Not only did this Ferrari look downright amazing, it wowed with a flat-12 engine, meaning it handled well and absolutely wailed at full throttle, like any proper Ferrari. Even the 5-spoke wheels became icons over time.
Even though the Chevelle was the first muscle car from Chevrolet in 1964, it wasn't until 1970 that the SS model stormed onto the scene. It packed a 454 V-8, which throttled out 450 horsepower and 500 lb.-ft. of torque, making it one amazing monster.
When Plymouth introduced the Hemi 'Cuda Convertible, it quickly became a favorite of many MOPAR fans. It's also one of the rarest muscle cars from the era, and as such, fetches huge prices whenever one makes its way to any auction today.
As the ultimate muscle car from the Buick brand, the GSX wowed plenty of automotive publications back in the day. It was the upgraded version of the GS 455, and as such only came in Saturn Yellow or Apollo White. Unique striping and aero pieces further set the car apart from other Buicks of the time.
It was one thing to base the Bobcat on the Pinto, and another to pork it up to the point that the Mercury weighed 800 pounds more than the Ford. That made the already-slow car even more sluggish, dooming it to be rejected by shoppers.
Despite a horrible build quality, the Chevrolet Chevette sold in big numbers back in 1979. It repeated the feat of being the top-selling vehicle in the country for 1980 as well, making you seriously question everyone's sanity back then.
After wowing everyone with the 2002, BMW released the 320i in 1977. Of course, as you know, the 3 Series is still going strong today, making it one of the longest-running vehicle lines on the market, and a real force in the automotive industry.
Launched in 1976, the 911 Turbo demonstrated that forced induction made the rear-engine, rear-wheel-drive car so much more amazing to drive anywhere. The Turbo has become a favorite among enthusiasts, and is still offered today.
Jeeps aren't really known for being high-end vehicles with lots of amenities, but that was even more the case before the CJ7 launched in 1976. It added steel doors, a tilt steering wheel, a hard top, and optional leather seats. People began to drive their Jeeps more regularly, and sales soared.
There's no disputing the Ford Mustang II was a flop, but the Fox-body Mustang was a critical success. Not only did it look far better, it was lightweight, and you could get the legendary 5.0. At first, though, the car wasn't that potent. That would change in the 1980s.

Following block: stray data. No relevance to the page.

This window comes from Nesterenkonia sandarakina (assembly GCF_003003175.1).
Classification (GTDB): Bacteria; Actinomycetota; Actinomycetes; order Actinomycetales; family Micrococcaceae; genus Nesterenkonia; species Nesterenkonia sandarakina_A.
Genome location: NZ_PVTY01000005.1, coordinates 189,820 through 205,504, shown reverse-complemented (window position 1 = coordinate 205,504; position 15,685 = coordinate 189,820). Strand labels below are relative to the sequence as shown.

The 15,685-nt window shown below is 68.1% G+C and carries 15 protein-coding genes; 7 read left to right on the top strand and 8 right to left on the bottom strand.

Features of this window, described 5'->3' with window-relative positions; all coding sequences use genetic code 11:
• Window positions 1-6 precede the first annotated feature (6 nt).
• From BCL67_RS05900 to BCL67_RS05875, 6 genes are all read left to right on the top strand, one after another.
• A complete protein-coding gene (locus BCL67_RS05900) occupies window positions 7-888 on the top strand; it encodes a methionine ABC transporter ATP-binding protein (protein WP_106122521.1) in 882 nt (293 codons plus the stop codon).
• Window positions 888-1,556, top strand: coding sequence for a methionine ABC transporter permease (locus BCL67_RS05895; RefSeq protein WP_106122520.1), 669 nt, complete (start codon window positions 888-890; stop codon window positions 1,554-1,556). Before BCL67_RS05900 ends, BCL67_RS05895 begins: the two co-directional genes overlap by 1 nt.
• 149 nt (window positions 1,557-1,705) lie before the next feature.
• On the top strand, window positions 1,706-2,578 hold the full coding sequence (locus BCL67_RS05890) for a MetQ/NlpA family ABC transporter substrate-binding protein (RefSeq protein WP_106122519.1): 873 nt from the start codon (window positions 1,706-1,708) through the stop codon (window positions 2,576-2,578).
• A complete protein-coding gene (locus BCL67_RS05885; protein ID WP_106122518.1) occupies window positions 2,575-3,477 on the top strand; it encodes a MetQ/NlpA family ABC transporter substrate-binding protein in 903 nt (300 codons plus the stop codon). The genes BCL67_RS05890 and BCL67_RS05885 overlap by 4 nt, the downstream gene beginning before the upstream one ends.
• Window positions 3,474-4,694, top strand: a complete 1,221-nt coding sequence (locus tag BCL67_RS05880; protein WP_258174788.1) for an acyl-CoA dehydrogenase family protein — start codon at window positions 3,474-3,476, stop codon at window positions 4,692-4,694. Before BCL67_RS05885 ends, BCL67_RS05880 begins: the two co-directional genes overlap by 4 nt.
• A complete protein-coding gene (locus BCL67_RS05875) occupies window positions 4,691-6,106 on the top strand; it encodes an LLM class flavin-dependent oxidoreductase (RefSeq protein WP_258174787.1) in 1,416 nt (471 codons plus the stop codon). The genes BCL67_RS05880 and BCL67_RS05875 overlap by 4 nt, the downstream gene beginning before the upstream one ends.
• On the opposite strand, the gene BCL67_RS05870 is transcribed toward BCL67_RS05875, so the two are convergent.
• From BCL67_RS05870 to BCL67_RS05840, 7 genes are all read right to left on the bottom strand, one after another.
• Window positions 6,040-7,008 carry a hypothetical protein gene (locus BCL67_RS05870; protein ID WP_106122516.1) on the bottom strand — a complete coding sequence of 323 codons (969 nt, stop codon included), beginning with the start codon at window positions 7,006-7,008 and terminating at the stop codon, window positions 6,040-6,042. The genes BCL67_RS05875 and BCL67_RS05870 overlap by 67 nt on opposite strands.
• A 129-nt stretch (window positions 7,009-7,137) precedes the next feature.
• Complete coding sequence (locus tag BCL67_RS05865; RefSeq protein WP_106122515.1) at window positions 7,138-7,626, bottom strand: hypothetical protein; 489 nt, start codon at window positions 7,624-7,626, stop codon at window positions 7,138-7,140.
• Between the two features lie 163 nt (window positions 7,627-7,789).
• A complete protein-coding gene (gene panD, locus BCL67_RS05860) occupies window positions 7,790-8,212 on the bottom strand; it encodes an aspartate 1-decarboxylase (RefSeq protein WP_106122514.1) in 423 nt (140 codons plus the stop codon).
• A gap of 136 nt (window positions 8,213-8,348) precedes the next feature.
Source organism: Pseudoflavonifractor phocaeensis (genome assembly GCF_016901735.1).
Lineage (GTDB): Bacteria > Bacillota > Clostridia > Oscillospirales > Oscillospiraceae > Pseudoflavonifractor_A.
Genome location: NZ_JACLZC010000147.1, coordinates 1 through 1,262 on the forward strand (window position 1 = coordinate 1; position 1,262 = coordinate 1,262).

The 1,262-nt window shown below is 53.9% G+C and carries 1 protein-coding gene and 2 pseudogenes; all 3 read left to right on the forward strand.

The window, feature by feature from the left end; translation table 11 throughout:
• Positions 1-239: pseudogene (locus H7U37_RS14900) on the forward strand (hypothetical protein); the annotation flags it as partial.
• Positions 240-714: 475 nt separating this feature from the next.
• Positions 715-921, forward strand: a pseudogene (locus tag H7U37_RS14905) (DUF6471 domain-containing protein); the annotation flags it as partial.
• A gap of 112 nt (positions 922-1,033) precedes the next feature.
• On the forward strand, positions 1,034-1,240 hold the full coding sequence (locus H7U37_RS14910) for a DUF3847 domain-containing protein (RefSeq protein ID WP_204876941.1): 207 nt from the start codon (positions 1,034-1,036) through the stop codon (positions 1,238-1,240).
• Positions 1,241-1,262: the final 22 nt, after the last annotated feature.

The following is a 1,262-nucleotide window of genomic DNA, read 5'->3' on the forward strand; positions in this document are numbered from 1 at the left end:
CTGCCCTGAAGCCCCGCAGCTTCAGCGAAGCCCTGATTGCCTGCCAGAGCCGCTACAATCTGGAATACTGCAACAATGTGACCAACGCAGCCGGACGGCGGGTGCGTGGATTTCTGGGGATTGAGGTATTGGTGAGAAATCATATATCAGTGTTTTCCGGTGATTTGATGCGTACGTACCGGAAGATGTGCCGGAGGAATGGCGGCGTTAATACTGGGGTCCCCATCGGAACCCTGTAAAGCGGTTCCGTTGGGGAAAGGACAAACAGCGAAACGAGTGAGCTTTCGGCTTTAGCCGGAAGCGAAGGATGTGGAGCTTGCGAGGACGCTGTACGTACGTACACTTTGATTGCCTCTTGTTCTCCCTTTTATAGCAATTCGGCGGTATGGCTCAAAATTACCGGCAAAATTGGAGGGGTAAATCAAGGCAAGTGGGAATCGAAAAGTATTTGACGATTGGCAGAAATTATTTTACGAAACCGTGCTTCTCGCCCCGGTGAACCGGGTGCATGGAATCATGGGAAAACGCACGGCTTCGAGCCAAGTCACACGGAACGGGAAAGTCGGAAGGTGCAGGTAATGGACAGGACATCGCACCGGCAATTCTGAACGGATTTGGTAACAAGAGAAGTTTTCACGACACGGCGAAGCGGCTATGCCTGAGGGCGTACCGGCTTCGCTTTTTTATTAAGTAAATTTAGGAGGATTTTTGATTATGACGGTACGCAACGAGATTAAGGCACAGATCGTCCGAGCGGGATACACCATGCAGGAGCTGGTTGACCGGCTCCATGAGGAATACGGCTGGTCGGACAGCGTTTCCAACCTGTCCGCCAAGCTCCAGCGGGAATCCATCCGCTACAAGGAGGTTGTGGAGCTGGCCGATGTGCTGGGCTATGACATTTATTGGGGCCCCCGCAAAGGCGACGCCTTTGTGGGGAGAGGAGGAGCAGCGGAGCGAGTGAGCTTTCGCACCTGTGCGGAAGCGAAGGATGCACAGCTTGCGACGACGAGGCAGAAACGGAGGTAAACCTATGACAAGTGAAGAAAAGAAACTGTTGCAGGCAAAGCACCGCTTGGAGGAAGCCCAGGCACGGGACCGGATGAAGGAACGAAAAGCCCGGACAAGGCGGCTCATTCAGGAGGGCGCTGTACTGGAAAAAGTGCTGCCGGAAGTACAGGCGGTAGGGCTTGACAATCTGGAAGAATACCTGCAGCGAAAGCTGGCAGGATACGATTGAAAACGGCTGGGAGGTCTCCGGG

Dodge engineers were able to find a loophole in tightened emissions regulations, thanks to the high curb weight of the D-150 step side. They were able to squeeze 225 horsepower from the V-8, and paired it up with 3.55 gears, making this truck the fastest American vehicle in 1978.
Considered by many to be one of the most beautiful cars sold in the 1970s, the Jaguar E-Type originally launched in 1961. The 1972 model with a V-12 engine was also especially quick, reportedly doing the 0 to 60 mph dash in just 5.5 seconds.
Because the rear axle was pushed back to about where the spare tire was normally mounted on the truck's underside, Ford created a special removable panel on the side of the bed, right behind the cab, where the spare was hidden away.
BRAT stood for Bi-drive Recreational All-terrain Transporter, which made for quite the name. It was created to provide utility, while also sipping gas, right in the middle of the oil crisis. The rear-facing jump seats, among other things, helped cement this vehicle as a classic.
With one of the most aggressive and exotic names to grace an American truck, the Dodge Warlock had a lot to offer. It shared a platform with the Lil' Red Express Truck, but was only available originally in three colors: red, black, and dark green. Gold pinstriping was standard.
Chevrolet's answer to the camping truck craze was the Longhorn, but it was only made until 1972. To give the truck a 133-inch wheelbase, engineers actually added onto the frame and body. You can actually see the spot welds in the bed where the truck was lengthened.
In an egregious case of badge engineering, Chevy introduced its Light Utility Vehicle back in 1972. As a cheap and fuel-efficient truck, the LUV was an instant success and helped Chevy ride the wave as small trucks gained popularity quickly.
As the first special edition pickup made in the 1970s, the Dodge D100 Dude kicked off a trend that would introduce some pretty wild styling. This one was pretty tame, with the white decals and a tipped cowboy hat in the logo, signaling that the owner was pretty tough.
From 1971 to 1975, Ford made the Baja Bronco as a tribute to the desert racers that had been competing in the Baja 1000 since 1967. The SUVs were painted red, white, and blue, which were the signature colors of Bill Stroppe, builder of the racing SUVs.